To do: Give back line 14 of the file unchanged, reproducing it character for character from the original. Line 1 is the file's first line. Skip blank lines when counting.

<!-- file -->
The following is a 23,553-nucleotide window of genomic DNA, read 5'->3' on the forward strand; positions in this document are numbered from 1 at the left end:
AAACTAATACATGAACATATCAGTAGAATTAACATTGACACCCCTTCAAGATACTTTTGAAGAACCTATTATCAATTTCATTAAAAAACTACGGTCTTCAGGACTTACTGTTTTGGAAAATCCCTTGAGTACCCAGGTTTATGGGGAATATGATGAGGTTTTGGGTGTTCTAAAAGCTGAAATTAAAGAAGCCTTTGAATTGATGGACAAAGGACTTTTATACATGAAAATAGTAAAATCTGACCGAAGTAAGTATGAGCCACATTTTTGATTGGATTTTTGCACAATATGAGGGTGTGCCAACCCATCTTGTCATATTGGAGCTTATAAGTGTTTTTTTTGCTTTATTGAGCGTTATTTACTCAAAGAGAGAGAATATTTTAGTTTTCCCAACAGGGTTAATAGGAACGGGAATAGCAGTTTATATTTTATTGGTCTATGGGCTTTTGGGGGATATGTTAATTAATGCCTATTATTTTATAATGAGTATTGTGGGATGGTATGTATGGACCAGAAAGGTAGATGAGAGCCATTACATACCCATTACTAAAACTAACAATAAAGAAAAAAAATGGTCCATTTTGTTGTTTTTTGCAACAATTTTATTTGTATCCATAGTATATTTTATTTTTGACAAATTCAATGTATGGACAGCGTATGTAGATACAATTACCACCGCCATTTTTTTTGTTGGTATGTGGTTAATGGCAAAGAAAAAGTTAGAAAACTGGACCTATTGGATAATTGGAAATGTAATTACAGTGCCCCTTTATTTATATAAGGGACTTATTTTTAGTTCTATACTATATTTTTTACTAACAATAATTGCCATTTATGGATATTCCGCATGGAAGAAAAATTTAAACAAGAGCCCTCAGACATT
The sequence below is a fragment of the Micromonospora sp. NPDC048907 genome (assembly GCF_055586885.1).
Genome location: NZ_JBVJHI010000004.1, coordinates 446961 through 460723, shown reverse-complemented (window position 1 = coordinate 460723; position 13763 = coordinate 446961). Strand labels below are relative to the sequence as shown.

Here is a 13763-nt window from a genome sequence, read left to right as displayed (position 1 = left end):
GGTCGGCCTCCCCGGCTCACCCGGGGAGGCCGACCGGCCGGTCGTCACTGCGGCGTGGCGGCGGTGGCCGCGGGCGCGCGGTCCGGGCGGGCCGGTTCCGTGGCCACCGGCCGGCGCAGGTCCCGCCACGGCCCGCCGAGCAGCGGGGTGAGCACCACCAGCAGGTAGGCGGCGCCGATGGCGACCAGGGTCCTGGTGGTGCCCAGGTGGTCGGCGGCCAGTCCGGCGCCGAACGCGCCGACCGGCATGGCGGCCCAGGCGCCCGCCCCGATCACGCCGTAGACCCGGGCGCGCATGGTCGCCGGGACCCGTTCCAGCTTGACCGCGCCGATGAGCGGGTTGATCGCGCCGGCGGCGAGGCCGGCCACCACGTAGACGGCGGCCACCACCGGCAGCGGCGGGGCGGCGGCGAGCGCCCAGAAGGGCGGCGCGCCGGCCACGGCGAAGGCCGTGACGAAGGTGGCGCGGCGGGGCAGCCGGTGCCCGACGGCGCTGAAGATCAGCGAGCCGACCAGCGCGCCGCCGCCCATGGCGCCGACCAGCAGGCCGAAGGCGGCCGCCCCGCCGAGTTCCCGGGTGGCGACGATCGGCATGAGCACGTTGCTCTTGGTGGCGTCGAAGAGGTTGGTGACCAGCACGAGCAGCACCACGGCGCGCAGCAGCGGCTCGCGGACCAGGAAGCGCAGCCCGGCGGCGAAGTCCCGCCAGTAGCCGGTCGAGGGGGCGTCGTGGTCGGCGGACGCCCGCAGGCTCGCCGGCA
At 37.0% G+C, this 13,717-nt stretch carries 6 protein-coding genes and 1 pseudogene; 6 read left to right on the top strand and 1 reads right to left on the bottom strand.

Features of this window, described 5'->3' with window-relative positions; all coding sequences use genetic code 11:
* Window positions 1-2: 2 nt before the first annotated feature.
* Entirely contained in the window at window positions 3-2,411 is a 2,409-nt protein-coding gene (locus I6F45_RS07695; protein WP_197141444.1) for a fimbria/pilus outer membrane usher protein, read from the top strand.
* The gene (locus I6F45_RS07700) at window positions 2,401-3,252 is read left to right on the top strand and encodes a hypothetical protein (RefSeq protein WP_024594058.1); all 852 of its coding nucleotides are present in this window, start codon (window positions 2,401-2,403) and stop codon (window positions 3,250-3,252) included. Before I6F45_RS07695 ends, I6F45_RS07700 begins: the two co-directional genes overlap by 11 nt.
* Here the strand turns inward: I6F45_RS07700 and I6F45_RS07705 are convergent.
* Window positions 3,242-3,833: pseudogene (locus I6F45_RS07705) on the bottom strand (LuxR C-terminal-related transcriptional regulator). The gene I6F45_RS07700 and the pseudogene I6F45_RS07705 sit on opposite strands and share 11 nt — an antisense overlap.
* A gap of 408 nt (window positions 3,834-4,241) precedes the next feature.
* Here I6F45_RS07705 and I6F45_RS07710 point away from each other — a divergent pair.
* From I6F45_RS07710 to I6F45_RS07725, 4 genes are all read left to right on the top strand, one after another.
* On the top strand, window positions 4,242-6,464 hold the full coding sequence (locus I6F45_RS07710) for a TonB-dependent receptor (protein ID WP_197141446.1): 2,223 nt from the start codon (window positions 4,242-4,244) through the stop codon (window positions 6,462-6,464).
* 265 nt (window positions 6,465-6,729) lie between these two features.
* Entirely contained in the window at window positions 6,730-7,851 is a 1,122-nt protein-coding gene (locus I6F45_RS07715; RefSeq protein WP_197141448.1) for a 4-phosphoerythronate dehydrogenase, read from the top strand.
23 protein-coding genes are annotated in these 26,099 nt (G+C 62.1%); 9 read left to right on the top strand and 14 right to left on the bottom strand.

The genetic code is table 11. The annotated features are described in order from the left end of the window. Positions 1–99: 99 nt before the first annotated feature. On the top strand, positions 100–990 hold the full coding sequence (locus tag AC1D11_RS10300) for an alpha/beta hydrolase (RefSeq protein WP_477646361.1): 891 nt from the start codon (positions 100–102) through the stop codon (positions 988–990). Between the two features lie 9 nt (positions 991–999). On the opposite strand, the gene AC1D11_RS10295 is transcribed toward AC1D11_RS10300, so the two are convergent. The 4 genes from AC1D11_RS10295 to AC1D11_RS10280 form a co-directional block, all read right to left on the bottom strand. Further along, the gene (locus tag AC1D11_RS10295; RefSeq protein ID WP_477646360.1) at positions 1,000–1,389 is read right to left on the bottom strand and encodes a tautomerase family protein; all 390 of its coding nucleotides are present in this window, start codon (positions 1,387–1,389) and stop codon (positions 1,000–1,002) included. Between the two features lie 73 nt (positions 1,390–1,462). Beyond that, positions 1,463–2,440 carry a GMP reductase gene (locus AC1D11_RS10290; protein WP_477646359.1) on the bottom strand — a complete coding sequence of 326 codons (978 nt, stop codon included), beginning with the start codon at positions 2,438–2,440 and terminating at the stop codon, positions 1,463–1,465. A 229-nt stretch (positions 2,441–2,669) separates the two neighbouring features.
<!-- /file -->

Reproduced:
* A gap of 408 nt (window positions 3,834-4,241) precedes the next feature.